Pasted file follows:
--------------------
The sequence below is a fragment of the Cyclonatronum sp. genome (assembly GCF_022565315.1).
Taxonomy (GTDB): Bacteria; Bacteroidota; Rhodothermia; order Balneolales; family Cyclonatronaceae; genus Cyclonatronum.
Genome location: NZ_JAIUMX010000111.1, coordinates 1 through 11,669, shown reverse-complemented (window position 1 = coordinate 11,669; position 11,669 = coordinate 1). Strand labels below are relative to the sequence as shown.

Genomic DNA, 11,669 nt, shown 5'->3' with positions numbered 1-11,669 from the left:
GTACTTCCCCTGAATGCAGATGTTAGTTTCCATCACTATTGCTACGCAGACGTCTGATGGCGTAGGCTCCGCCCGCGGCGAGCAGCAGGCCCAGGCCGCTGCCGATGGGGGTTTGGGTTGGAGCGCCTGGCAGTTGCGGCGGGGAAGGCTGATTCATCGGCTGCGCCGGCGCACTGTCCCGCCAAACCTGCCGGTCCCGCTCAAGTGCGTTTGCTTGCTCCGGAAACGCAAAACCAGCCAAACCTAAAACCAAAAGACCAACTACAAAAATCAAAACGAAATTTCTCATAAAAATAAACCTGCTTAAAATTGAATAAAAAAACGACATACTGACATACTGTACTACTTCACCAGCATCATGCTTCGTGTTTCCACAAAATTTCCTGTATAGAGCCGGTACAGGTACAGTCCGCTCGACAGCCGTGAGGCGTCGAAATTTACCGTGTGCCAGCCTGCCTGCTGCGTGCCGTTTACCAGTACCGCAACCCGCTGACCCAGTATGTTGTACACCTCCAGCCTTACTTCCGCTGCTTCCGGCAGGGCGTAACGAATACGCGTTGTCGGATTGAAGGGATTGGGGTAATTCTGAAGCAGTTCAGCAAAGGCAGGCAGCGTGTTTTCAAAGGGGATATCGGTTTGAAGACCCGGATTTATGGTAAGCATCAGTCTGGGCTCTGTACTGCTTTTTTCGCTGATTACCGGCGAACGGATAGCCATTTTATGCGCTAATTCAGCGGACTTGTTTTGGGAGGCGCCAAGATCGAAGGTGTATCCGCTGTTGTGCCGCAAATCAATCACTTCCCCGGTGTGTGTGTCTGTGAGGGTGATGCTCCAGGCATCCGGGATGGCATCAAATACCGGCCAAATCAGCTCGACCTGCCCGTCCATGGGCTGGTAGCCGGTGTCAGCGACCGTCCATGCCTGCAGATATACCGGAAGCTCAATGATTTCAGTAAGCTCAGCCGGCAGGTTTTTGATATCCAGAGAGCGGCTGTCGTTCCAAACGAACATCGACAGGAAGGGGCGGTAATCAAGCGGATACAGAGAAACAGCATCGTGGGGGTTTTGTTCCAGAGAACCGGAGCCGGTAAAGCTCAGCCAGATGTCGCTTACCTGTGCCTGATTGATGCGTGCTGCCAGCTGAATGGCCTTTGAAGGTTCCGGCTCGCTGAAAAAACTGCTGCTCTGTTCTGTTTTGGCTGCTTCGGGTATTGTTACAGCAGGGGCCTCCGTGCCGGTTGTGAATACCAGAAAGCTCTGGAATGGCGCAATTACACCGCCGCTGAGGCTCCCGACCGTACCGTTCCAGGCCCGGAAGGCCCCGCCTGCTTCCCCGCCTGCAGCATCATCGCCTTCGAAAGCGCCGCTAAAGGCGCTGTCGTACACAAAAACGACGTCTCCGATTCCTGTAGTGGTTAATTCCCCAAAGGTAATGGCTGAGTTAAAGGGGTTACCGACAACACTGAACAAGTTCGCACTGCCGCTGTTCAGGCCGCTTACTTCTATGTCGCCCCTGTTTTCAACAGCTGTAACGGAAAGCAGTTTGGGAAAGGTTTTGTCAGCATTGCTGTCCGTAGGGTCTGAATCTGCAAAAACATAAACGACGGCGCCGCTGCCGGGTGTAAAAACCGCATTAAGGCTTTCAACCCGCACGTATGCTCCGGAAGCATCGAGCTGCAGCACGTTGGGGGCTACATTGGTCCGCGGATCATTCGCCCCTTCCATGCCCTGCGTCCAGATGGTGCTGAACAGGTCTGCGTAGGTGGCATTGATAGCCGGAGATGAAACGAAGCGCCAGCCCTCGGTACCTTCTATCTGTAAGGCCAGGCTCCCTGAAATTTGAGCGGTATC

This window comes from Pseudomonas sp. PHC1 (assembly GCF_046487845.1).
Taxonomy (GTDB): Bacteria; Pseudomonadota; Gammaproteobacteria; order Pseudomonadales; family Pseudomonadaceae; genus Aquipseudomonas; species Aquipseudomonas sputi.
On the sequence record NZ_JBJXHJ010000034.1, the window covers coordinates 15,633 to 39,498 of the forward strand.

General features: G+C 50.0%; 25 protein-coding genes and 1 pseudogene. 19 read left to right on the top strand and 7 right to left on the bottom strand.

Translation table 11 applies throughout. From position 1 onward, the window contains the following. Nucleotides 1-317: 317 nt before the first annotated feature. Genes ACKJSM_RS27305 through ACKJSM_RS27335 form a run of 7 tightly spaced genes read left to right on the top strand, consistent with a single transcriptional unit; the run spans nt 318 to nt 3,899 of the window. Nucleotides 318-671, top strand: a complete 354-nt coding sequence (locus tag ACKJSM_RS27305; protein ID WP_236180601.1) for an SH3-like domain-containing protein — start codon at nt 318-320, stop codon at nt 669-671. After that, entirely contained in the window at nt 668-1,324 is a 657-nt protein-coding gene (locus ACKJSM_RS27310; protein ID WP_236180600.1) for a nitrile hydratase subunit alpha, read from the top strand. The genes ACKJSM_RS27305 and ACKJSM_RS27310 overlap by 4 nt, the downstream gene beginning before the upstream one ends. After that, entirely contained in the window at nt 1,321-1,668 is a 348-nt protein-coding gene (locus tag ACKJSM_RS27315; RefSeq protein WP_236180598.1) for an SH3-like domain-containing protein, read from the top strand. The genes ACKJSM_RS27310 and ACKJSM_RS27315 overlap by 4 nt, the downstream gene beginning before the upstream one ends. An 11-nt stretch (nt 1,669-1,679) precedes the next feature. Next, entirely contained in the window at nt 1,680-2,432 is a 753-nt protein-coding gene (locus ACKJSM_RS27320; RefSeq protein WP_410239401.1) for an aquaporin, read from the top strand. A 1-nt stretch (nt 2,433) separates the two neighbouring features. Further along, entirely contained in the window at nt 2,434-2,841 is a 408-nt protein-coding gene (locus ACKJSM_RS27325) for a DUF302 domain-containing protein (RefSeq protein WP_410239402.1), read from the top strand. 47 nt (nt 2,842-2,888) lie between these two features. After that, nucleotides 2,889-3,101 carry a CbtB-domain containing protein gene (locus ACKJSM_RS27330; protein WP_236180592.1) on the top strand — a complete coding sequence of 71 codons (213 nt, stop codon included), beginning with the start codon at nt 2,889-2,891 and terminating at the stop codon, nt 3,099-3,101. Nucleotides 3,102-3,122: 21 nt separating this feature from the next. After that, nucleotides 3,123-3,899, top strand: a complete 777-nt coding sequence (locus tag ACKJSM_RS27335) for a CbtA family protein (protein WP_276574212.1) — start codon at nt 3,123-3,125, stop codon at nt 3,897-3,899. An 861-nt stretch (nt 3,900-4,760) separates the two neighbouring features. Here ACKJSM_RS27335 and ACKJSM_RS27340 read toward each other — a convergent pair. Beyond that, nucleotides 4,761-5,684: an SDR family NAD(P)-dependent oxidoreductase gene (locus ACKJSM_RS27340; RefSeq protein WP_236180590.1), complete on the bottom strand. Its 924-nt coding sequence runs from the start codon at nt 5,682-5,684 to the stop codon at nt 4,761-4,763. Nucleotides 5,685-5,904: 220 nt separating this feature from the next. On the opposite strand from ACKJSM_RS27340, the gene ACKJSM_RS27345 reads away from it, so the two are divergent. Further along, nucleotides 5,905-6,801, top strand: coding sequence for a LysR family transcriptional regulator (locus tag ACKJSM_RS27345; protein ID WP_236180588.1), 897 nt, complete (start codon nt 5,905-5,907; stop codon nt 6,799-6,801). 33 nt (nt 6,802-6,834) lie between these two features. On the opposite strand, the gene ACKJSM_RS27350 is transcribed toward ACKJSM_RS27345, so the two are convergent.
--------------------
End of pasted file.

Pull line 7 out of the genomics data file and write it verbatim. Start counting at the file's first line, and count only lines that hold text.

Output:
Taxonomy (GTDB): Bacteria; Pseudomonadota; Gammaproteobacteria; order Pseudomonadales; family Pseudomonadaceae; genus Aquipseudomonas; species Aquipseudomonas sputi.